In the series about agile roadblocks: obstructions for implementing agile processes, the time has come to “Lost in Translation”. (Please read the previous posts about stray team members and drowned by waterfalls as well.)
People are eager to migrate to agile processes such as Scrum. There’s a lot of talk about sprints, scrum boards and retrospectives. One thing that is overlooked is understanding why agile works and the rationale behind it.
Stray Team Members
Drowned by Waterfalls
Lost in Translation
Predicting the Unpredictable
Cross-Functional or Dysfunctional?
I am convinced that you cannot truly succeed with agile software development unless you understand the principles behind. It is not enough to merely apply the methodology. You have to understand why you do things, and why – if so – agile may actually work in your organization.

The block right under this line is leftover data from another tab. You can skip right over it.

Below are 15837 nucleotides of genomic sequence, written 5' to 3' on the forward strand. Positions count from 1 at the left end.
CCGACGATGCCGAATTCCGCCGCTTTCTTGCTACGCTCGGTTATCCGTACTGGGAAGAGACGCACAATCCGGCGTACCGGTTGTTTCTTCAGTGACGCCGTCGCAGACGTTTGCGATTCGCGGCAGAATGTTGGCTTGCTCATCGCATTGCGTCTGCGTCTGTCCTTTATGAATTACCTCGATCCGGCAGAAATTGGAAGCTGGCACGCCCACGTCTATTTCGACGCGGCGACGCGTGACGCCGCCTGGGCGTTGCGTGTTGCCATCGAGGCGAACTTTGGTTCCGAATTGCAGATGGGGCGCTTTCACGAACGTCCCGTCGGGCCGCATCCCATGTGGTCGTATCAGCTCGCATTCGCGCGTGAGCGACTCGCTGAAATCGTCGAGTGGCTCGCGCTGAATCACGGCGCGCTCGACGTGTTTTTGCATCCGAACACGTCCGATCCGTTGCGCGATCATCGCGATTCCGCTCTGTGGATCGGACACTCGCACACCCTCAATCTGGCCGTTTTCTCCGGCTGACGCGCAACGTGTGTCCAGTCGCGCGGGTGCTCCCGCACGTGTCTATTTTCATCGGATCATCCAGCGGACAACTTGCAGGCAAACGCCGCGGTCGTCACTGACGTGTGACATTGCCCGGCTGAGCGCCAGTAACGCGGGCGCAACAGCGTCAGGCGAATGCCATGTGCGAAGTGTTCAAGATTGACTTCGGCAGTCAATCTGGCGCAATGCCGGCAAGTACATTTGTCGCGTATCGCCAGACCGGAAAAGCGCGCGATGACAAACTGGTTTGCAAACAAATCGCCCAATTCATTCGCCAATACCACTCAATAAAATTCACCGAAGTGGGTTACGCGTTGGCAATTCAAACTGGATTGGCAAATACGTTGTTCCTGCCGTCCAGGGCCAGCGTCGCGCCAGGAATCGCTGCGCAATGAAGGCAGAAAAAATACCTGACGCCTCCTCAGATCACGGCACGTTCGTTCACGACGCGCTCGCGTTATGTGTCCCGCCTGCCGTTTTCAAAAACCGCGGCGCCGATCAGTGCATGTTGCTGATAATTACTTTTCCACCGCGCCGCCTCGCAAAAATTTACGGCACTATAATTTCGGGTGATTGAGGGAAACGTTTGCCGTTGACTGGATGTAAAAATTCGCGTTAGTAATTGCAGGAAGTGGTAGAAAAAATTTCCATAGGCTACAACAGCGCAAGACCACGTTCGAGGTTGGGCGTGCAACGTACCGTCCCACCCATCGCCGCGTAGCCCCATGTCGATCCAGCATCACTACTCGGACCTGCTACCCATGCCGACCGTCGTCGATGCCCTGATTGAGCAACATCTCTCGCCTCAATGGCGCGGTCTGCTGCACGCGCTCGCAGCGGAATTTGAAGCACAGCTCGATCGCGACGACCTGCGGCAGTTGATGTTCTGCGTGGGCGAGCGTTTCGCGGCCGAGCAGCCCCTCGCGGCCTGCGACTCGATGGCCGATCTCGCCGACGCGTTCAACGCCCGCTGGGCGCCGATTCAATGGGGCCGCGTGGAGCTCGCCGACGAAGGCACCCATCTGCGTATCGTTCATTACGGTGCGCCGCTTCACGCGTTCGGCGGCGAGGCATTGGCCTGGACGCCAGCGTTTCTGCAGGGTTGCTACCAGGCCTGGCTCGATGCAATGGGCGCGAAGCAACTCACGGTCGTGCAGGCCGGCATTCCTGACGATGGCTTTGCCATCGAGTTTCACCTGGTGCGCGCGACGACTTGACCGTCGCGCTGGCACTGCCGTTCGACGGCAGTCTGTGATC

Knowing the reasons, and motivation, behind agile processes assist in evaluating and fine-tuning the process. Without the bigger picture, decisions may be contra-dictionary and the expected increase in productivity won’t happen.
- The full effect of migrating to agile may not happen.
- Agile practices are met with skepticism and suspicion.
- Decisions are made that counter the benefits of agile development.
- Educate everyone on why agile development may be successful. There are tons of useful resources online. If you are using Scrum, for example, start by reading the Scrum guide and this excellent blog post about the origins of Scrum by Ken Schwaber, one of the founders of Scrum.
- Try to remember the big picture when making decisions. Ask yourself questions like “Will this lead us to a more effective implementation of agile?”
- Formulate a vision and long-term goals. Evaluate progress.